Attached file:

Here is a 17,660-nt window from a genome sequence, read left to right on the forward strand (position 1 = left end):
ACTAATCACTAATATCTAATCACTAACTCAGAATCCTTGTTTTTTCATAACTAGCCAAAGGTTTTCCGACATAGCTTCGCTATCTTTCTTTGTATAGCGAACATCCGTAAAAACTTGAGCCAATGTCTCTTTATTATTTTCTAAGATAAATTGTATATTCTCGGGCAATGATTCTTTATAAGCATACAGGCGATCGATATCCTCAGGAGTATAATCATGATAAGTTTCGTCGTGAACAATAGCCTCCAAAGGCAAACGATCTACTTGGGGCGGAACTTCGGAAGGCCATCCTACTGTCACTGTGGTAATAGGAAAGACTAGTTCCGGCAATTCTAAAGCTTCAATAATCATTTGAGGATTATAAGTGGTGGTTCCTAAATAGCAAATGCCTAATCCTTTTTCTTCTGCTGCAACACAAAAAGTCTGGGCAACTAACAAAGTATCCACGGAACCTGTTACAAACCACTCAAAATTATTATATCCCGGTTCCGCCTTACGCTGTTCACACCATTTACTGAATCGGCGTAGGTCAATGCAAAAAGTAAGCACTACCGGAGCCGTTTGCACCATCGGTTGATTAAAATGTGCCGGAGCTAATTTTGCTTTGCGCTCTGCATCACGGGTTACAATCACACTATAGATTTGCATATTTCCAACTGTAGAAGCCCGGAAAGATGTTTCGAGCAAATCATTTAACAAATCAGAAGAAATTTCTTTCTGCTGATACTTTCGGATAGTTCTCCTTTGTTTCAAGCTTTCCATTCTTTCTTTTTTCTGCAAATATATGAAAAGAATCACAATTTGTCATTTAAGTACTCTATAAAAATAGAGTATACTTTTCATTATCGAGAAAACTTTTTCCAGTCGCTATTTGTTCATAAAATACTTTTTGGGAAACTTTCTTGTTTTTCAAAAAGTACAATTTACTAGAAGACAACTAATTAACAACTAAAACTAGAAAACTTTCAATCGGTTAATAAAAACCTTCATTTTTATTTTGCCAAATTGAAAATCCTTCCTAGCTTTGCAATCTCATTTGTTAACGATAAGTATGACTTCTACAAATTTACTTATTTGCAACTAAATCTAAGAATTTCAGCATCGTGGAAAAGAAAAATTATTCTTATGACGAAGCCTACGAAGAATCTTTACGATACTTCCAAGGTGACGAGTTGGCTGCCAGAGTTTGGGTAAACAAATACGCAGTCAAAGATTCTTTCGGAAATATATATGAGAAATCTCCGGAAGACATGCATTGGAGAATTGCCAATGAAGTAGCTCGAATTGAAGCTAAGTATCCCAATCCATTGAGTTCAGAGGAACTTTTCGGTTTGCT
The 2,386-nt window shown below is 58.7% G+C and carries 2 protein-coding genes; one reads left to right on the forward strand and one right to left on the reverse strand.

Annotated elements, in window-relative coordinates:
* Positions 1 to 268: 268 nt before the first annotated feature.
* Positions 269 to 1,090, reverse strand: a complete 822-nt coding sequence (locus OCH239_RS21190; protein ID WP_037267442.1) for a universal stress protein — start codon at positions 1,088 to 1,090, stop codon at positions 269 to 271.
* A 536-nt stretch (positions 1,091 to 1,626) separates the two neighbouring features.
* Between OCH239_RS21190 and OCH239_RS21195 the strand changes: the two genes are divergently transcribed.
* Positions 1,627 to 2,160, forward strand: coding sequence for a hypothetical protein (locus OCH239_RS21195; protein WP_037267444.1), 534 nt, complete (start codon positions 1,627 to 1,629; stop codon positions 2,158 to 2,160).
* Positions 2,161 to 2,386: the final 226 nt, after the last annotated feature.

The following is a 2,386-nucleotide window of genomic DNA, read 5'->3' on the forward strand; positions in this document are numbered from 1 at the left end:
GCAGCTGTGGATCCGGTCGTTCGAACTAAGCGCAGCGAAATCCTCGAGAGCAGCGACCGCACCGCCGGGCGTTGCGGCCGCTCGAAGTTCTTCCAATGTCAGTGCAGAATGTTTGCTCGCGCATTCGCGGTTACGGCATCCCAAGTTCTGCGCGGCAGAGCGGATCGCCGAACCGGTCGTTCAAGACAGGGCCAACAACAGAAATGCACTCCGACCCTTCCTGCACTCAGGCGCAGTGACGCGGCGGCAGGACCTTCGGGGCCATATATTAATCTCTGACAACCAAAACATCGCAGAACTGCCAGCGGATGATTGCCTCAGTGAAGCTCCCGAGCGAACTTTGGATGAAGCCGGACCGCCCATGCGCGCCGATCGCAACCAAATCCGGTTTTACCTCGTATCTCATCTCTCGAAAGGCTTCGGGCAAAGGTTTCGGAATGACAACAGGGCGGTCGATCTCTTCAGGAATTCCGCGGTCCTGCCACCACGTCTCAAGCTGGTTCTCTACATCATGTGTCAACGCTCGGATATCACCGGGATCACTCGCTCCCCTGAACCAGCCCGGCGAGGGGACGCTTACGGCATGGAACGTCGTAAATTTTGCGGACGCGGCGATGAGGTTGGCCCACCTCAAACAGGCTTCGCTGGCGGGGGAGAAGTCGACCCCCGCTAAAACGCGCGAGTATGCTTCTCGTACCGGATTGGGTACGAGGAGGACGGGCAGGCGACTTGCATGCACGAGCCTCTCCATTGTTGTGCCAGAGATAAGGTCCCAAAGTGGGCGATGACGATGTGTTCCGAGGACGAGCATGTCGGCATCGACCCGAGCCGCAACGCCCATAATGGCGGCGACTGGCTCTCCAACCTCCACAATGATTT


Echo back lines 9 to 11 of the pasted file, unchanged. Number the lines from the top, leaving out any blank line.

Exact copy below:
* Positions 1,627 to 2,160, forward strand: coding sequence for a hypothetical protein (locus OCH239_RS21195; protein WP_037267444.1), 534 nt, complete (start codon positions 1,627 to 1,629; stop codon positions 2,158 to 2,160).
* Positions 2,161 to 2,386: the final 226 nt, after the last annotated feature.

The following is a 2,386-nucleotide window of genomic DNA, read 5'->3' on the forward strand; positions in this document are numbered from 1 at the left end: